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In science fiction—think movies and TV like “Interstellar” and “Star Trek”—wormholes in the universe act as portals through space and time for spacecraft to easily traverse unimaginable distances. If only it were that simple.
Scientists have long sought a deeper understanding of wormholes and now seem to be making progress. Researchers announced Wednesday that they rigged two simulated mini black holes — those celestial bodies so dense with gravity so strong that not even light can escape — into a quantum computer and transmitted a message between them through what amounts to a tunnel in space-time.
It was a “mini-wormhole,” said Caltech physicist Maria Spiropolou, co-author of the paper published in Nature. She said scientists are still a long way from being able to send people or other organisms through this portal.
“Experimentally, for me, I’ll tell you it’s very, very far. People come up to me and ask, ‘Can you put your dog in a wormhole?’ So, no,” Spiropolo told reporters during a video briefing. “This is a huge leap.”
“There is a difference between something being possible in principle and possible in practice,” added physicist and study co-author Joseph Leiken of Fermilab, America’s particle physics and accelerator laboratory. “So don’t hold your breath about sending your dog through a wormhole. You’ve got to start somewhere. And I think it’s exciting to me that we’re able to get our hands on this at all.”
The researchers observed the wormhole dynamics on a quantum device at Alphabet at Google called the Sycamore Quantum Processor.
A wormhole – a rip in space and time – is a bridge between two distant regions of the universe. Scientists refer to them as the Einstein-Rosen bridges after the physicists who described them – Albert Einstein and Nathan Rosen.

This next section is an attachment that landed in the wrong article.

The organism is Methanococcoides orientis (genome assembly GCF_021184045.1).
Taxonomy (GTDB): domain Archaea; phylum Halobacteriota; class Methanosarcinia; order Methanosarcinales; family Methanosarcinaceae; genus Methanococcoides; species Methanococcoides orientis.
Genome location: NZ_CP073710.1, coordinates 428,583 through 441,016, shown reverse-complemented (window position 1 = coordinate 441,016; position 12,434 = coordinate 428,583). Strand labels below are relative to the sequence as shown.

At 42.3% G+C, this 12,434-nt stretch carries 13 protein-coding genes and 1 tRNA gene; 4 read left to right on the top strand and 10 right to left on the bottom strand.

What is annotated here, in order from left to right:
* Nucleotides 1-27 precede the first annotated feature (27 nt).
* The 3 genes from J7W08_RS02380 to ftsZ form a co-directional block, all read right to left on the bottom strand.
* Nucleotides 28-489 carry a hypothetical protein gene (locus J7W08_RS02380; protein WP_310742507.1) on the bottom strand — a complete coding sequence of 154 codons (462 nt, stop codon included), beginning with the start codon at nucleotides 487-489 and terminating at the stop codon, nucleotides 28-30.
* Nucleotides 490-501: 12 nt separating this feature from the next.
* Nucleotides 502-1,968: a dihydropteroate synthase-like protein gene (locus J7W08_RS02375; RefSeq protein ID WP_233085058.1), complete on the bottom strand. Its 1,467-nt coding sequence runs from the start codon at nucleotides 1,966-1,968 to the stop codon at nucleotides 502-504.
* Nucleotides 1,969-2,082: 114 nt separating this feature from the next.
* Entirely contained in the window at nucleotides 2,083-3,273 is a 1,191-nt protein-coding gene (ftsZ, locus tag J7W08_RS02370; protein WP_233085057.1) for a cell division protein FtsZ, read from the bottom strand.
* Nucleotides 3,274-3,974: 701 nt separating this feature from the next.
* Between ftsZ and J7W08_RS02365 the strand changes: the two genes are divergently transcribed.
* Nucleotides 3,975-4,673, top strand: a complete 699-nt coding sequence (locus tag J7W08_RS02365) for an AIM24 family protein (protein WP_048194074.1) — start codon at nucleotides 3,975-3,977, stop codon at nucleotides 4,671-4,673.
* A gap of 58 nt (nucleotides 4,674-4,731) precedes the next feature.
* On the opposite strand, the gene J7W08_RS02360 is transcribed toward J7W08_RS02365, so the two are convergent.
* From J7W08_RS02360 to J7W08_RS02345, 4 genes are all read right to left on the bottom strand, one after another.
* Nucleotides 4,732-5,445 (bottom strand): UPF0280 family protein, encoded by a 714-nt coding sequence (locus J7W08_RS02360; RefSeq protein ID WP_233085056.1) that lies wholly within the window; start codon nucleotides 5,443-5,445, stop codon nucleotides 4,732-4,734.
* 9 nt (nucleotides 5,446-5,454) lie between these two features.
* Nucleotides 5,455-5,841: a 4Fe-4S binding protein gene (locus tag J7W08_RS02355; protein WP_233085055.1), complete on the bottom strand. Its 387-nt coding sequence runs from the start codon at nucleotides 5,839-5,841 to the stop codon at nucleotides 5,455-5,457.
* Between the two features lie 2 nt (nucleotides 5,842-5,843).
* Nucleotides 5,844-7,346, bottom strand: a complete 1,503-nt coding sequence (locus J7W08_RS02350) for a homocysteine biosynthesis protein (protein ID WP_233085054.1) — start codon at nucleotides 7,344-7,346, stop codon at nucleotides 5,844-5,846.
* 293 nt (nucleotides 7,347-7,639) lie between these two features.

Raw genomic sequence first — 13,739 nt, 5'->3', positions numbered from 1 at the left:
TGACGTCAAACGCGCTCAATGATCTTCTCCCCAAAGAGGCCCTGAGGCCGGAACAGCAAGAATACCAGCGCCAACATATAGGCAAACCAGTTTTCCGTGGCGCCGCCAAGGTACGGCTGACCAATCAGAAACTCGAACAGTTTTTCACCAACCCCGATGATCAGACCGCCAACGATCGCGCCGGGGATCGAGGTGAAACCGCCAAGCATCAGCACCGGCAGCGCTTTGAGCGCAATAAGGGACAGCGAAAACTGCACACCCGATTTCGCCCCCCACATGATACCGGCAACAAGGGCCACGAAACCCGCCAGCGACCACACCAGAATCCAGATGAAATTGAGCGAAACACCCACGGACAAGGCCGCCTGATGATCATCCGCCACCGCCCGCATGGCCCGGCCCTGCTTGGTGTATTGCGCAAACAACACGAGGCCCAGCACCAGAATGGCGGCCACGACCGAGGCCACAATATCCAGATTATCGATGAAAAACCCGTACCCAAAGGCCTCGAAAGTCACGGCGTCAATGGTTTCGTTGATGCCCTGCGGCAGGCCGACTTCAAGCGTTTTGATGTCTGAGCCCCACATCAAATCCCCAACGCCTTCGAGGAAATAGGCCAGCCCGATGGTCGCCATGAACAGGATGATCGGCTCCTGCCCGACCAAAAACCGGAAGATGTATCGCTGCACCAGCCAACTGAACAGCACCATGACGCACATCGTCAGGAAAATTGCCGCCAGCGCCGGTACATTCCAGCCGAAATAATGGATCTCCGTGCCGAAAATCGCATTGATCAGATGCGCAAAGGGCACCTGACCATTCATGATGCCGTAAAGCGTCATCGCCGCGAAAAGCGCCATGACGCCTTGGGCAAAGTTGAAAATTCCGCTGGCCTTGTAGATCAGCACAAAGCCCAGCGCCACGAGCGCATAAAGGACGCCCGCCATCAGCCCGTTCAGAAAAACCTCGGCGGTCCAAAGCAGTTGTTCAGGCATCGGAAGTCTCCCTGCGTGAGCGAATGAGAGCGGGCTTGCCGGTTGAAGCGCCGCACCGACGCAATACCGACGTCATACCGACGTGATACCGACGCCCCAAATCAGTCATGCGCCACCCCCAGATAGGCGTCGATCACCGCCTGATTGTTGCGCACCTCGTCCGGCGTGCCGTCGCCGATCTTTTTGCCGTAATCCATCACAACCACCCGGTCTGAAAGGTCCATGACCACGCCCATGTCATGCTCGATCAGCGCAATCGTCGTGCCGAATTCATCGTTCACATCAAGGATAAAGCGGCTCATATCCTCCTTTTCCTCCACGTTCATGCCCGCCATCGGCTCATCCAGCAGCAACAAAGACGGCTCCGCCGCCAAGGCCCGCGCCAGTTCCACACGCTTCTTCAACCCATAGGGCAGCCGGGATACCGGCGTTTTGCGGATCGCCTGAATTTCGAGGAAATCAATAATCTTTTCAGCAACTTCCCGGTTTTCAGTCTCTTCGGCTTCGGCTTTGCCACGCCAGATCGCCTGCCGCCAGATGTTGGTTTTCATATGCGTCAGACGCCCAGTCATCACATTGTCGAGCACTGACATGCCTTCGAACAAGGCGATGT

These wormholes are consistent with Einstein’s general theory of relativity, which focuses on gravity, one of the fundamental forces in the universe. Physicist John Wheeler coined the term “wormhole” in the 1950s.
Spiropulu said the researchers found a quantum system that exhibits the key properties of a gravitational wormhole but is small enough to be applicable to current quantum devices.
“It looks like a duck, it walks like a duck, it squawks like a duck. That’s what we can tell at this point — that we have something that in terms of the properties we’re looking at, it looks like a wormhole,” said Lyken.
No ruptures in space and time in physical space were created in the experiment, the researchers said, although a wormhole appeared to be traversable based on quantum information teleported using quantum codes on a quantum processor.
“These ideas have been around for a long time and they are very powerful ideas,” Laikin said.
“But ultimately, we’re in experimental science, and we’ve been struggling now for a very long time with a way to explore these ideas in the lab. And that’s what’s really exciting about this. It’s not just, ‘Okay, wormholes are cool.’ This is a way of actually looking at These are very basic problems of being in a laboratory environment.”